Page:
5 Things We Love, 5 Things We Hate About the New iPod Lineup

Illustration for article titled 5 Things We Love, 5 Things We Hate About the New iPod Lineup

Click to viewIt's easy to say what we love about the new iPods—like Gizmodo commenters, they are each special in their own unique way. But there are some gnawing issues that we would like to bring up. First, five things we love:

iPhone price drop - $200 discounts come to those who wait, and who in their right mind would buy a 4GB iPhone anyway?

iPod touch's iPhone interface - Now everybody wants to be a hand model.

Wi-Fi Music Store - I think I heard Steve Jobs say, "In yer face, Bill."

160GB iPod classic - There's a server in my pocket, but yes, I am happy to see you.

Video nano - Hell, if Sony could do it...

Now, the stuff that doesn't sit so well:


iPod touch's 16GB of flash - Solid-state can't deliver enough storage capacity yet—shoulda risked the bulkier, more fragile HDD, Steve!

99-cent ringtone surcharge - All for using your own damn songs on your own damn iPhone.

The slightly Hobbit-esque look of the nano - A little plump around the edges, no? I half-expected hairy toes.

No free browsing in Starbucks - Give us a little taste for free, eh? How very crack-dealer of you.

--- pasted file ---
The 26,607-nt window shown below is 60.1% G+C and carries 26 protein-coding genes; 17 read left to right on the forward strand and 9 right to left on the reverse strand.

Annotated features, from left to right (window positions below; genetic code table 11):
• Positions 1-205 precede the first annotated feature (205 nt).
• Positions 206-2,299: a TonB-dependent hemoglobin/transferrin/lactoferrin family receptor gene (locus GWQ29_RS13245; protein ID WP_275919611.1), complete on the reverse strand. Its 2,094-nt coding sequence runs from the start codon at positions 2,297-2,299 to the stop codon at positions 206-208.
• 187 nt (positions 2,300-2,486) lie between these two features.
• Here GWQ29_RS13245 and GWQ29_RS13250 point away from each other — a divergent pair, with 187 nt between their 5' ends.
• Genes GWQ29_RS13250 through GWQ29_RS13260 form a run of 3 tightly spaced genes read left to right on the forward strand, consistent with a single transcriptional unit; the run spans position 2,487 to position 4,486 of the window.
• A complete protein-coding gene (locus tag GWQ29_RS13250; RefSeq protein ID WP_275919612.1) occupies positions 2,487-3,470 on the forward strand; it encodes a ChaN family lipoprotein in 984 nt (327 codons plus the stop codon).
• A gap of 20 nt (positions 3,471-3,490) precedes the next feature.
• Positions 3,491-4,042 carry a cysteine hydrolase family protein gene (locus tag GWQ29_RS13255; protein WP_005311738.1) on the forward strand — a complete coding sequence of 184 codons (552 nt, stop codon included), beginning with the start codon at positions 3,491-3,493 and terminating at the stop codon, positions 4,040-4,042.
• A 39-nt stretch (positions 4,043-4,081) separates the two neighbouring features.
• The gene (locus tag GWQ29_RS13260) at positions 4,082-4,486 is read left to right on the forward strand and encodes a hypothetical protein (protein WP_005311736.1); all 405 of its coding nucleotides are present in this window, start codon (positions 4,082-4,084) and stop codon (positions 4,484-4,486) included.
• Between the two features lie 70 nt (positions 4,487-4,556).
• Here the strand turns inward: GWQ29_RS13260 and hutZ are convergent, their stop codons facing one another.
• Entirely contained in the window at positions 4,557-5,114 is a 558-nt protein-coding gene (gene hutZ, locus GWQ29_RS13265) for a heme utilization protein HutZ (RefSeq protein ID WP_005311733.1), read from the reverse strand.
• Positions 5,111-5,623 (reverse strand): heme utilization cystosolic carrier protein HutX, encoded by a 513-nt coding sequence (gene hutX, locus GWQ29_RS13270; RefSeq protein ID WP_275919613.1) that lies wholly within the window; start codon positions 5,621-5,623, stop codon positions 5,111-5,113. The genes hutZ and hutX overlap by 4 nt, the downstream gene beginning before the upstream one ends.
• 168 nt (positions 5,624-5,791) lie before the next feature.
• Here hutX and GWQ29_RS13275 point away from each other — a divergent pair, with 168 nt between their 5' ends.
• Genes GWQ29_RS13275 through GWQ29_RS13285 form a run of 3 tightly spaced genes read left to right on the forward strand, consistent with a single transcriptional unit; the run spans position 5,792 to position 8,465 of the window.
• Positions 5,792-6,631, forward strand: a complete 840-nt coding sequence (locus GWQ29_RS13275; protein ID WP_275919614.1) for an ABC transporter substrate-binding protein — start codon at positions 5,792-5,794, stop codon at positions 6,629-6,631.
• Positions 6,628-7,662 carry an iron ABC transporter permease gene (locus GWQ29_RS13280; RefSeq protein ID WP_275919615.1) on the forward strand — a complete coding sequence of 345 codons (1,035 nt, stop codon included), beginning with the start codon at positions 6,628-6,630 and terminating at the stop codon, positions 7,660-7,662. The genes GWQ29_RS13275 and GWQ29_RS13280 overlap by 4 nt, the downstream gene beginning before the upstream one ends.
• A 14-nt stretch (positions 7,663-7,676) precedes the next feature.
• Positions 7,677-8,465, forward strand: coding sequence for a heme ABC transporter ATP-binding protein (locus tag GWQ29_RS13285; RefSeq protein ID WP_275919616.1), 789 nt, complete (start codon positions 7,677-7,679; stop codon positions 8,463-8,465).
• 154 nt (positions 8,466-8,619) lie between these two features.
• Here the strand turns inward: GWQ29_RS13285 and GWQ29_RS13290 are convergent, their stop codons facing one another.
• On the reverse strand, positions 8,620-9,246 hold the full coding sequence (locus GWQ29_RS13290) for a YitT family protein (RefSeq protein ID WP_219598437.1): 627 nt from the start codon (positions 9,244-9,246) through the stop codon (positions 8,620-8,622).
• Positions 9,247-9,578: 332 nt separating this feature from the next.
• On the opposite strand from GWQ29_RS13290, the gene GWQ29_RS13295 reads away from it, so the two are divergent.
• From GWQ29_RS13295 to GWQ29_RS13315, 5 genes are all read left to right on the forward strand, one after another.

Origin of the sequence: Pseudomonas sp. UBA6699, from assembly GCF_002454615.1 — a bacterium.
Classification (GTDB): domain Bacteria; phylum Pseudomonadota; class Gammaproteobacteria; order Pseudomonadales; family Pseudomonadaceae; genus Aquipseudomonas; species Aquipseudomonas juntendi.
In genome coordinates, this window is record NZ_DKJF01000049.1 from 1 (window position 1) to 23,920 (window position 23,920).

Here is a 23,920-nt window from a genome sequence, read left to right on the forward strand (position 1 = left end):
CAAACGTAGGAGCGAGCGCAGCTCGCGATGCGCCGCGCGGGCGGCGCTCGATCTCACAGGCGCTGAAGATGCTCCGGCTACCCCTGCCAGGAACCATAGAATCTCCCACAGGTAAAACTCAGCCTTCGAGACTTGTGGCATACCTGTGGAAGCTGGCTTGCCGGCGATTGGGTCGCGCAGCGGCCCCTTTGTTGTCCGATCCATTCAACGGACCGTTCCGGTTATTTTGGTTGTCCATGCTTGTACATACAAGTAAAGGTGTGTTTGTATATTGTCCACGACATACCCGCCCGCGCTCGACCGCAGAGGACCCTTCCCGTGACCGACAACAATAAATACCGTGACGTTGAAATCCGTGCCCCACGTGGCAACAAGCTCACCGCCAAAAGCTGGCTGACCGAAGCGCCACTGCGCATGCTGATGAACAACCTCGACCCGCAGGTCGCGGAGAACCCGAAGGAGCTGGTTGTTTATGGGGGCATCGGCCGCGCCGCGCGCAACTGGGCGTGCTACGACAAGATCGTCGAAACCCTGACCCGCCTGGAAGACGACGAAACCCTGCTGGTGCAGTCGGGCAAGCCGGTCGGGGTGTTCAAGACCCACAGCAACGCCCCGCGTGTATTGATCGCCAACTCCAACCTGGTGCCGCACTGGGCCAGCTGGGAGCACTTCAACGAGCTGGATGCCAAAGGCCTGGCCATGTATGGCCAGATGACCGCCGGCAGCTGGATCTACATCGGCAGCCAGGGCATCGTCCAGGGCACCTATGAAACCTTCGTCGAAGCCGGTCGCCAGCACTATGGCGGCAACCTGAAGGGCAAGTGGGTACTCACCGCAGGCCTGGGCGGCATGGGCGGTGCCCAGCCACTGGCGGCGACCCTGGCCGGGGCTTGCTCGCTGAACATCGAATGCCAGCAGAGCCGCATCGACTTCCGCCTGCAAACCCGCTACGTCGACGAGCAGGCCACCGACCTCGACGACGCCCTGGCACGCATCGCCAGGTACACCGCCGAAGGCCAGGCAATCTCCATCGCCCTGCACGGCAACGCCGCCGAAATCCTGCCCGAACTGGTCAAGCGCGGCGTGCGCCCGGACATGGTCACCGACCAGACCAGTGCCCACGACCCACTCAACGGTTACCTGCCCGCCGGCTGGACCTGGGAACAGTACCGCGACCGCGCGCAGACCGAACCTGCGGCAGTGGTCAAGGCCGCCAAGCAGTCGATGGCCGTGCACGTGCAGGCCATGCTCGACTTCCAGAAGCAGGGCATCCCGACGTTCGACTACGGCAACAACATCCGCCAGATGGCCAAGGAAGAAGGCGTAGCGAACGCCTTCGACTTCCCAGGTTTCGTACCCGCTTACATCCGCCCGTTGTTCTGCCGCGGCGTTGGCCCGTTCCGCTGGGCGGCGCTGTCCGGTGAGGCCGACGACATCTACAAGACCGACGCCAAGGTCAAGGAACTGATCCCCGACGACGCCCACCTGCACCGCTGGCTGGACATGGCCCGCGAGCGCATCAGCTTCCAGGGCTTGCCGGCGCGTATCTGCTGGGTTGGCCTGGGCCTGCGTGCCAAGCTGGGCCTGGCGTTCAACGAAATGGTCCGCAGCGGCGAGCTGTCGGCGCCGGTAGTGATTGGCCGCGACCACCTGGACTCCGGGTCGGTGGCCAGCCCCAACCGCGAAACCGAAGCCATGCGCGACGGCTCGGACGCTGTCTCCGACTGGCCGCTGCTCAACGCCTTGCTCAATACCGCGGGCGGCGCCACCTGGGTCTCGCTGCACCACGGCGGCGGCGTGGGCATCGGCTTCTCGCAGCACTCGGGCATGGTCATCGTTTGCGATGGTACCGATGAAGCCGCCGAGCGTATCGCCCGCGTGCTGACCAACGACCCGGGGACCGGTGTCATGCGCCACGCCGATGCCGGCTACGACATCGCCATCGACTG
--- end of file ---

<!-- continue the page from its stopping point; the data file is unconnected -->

No email app for the touch - The software is written, the platform is there—please don't make me check Gmail on Safari!!

There's actually one thing we're torn on, and that is being torn. We love so large a bounty of worthy toys, but I am sad that there are now three very different products from which I will have to choose. This may sound blasphemous, but I'll say it: there is no One True iPod.



I hate iPods, but all Apple had to do was throw an SD slot in the iPod Touch (like the Creative Zen has) and I might have been sold but the interface. Without that I'm not interested. The capacity of the Classics is fantastic, but I'd feel like I was only gaining capacity and selling out on all the things I hate iPods for since it doesn't have the kickass interface of the Touch. As noted by others, Apple has split the functions so many of us want between multiple models, leaving no one model that has everything I crave. I think I'll just end up sticking with the Creative Zen and its infinite expandability, although I'll wait to see what MS does with the next Zune before I make a final decision.